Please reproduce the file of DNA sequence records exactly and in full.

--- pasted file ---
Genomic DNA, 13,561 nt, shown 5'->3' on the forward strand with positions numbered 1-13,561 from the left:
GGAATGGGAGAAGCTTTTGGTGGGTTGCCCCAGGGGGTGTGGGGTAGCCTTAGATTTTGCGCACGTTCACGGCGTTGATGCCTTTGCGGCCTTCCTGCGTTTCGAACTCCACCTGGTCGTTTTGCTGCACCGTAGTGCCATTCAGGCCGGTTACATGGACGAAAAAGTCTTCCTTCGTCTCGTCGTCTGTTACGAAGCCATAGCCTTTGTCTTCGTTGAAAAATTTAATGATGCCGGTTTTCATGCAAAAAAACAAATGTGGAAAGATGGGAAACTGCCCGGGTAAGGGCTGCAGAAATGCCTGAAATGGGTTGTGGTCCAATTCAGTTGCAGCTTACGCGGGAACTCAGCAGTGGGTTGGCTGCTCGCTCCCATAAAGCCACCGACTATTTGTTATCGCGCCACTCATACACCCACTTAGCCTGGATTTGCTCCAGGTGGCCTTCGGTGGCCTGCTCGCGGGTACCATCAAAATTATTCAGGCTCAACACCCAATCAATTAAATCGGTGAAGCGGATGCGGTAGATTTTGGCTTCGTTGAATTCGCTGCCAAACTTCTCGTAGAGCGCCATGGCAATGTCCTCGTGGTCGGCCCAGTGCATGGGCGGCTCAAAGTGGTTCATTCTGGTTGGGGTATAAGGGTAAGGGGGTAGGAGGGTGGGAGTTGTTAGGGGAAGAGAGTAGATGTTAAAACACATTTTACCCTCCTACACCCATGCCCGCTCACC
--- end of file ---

Genomic DNA, 13,561 nt, shown 5'->3' on the forward strand with positions numbered 1-13,561 from the left:
GGAATGGGAGAAGCTTTTGGTGGGTTGCCCCAGGGGGTGTGGGGTAGCCTTAGATTTTGCGCACGTTCACGGCGTTGATGCCTTTGCGGCCTTCCTGCGTTTCGAACTCCACCTGGTCGTTTTGCTGCACCGTAGTGCCATTCAGGCCGGTTACATGGACGAAAAAGTCTTCCTTCGTCTCGTCGTCTGTTACGAAGCCATAGCCTTTGTCTTCGTTGAAAAATTTAATGATGCCGGTTTTCATGCAAAAAAACAAATGTGGAAAGATGGGAAACTGCCCGGGTAAGGGCTGCAGAAATGCCTGAAATGGGTTGTGGTCCAATTCAGTTGCAGCTTACGCGGGAACTCAGCAGTGGGTTGGCTGCTCGCTCCCATAAAGCCACCGACTATTTGTTATCGCGCCACTCATACACCCACTTAGCCTGGATTTGCTCCAGGTGGCCTTCGGTGGCCTGCTCGCGGGTACCATCAAAATTATTCAGGCTCAACACCCAATCAATTAAATCGGTGAAGCGGATGCGGTAGATTTTGGCTTCGTTGAATTCGCTGCCAAACTTCTCGTAGAGCGCCATGGCAATGTCCTCGTGGTCGGCCCAGTGCATGGGCGGCTCAAAGTGGTTCATTCTGGTTGGGGTATAAGGGTAAGGGGGTAGGAGGGTGGGAGTTGTTAGGGGAAGAGAGTAGATGTTAAAACACATTTTACCCTCCTACACCCATGCCCGCTCACC